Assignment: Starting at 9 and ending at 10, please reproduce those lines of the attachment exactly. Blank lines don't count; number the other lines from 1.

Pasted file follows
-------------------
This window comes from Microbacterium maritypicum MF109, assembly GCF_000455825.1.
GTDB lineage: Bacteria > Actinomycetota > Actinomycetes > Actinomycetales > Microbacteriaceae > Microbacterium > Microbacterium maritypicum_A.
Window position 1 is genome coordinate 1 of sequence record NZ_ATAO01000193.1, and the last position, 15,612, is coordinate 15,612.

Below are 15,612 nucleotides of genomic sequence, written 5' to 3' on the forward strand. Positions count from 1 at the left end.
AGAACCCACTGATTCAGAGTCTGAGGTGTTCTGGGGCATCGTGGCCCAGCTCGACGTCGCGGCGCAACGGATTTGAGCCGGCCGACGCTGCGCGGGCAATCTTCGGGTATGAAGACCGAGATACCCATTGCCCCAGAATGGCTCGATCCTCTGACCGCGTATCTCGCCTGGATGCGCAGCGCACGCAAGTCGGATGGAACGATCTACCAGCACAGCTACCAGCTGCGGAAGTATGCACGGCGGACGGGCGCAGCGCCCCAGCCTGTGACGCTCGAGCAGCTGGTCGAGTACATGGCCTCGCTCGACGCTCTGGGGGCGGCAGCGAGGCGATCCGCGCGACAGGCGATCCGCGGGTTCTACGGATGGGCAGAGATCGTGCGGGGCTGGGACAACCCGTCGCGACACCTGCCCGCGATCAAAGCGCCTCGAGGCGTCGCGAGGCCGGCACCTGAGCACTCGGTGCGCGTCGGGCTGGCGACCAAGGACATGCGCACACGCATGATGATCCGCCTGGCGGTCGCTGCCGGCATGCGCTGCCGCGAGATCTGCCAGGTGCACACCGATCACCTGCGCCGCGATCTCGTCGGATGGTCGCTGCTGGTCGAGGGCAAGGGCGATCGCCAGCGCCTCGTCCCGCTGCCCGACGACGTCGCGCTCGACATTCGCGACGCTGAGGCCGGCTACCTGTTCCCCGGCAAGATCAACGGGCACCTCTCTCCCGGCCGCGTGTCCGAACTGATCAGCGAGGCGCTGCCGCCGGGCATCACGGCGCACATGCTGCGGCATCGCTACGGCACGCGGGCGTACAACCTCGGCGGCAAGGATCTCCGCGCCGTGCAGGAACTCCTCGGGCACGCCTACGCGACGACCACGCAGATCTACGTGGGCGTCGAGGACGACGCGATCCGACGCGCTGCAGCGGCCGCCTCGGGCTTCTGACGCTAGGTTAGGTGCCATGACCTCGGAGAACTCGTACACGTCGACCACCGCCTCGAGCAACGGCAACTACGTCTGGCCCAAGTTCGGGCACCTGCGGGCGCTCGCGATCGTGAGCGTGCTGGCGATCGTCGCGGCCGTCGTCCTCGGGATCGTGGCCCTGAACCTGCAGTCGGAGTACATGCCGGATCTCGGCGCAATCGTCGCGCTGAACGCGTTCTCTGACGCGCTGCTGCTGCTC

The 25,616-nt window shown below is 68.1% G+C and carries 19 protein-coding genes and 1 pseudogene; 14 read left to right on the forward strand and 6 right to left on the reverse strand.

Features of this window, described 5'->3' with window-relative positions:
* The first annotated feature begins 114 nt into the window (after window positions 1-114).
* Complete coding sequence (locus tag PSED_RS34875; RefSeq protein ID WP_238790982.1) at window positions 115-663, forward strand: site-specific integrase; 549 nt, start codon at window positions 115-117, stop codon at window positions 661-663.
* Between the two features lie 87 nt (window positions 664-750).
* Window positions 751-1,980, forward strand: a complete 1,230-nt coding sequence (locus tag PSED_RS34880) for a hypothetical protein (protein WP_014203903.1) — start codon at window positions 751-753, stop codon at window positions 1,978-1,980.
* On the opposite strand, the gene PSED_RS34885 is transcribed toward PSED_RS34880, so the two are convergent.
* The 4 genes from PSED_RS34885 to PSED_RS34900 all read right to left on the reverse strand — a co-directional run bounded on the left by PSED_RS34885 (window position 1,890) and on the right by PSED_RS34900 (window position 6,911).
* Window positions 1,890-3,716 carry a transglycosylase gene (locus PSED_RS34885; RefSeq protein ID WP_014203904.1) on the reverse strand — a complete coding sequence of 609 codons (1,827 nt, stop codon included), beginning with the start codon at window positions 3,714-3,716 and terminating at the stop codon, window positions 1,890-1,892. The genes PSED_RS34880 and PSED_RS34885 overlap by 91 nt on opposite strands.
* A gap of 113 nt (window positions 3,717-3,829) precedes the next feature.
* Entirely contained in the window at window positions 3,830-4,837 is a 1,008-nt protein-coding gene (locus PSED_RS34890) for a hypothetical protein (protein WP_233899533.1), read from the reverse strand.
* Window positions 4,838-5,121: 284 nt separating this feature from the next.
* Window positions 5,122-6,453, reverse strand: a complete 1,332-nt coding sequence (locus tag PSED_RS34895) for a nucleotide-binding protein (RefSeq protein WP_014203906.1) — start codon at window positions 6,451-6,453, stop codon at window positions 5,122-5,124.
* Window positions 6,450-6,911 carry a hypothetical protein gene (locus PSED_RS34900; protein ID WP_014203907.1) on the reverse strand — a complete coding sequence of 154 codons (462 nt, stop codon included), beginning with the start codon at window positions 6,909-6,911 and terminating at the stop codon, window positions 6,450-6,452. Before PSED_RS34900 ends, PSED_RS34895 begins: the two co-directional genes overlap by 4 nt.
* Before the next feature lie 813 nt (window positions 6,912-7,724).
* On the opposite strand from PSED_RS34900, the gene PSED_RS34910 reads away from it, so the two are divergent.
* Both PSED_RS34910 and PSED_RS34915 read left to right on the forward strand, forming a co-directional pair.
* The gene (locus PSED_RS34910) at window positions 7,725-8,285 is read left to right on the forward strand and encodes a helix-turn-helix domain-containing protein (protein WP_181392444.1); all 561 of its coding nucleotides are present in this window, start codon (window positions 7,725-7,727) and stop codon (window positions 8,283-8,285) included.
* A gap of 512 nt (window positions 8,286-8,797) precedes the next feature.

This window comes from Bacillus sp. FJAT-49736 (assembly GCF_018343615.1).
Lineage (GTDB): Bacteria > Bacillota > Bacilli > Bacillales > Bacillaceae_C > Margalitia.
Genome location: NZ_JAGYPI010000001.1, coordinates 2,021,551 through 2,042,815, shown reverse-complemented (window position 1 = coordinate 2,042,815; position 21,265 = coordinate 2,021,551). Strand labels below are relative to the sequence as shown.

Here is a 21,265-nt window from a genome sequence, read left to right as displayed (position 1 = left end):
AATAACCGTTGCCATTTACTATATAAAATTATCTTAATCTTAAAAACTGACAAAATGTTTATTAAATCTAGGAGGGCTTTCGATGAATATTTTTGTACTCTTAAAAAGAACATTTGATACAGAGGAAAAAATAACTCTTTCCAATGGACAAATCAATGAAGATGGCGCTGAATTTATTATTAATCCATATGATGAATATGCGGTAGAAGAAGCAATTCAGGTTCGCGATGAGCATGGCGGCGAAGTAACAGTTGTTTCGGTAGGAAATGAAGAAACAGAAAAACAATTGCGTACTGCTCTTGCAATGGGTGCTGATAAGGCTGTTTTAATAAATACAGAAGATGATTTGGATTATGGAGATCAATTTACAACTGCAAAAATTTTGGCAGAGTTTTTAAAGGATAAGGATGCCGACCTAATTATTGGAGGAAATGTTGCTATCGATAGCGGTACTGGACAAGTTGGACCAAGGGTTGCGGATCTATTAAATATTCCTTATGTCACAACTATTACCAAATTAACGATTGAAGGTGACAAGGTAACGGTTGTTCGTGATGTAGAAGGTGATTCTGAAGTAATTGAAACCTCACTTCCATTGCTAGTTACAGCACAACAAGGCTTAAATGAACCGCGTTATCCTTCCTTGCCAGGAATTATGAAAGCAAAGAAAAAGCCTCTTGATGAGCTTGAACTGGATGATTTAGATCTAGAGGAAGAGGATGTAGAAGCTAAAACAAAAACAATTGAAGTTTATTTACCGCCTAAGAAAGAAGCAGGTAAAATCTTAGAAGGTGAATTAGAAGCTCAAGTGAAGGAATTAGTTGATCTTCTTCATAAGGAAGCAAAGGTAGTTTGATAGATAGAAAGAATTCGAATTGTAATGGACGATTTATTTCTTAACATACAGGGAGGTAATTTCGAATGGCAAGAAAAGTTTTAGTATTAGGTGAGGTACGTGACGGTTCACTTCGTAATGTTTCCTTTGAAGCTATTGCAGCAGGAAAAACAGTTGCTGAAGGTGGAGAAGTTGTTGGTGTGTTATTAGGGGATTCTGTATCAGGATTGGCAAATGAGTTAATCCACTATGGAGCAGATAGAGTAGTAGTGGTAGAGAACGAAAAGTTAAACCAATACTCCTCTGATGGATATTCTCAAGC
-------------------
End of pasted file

* Complete coding sequence (locus tag PSED_RS34875; RefSeq protein ID WP_238790982.1) at window positions 115-663, forward strand: site-specific integrase; 549 nt, start codon at window positions 115-117, stop codon at window positions 661-663.
* Between the two features lie 87 nt (window positions 664-750).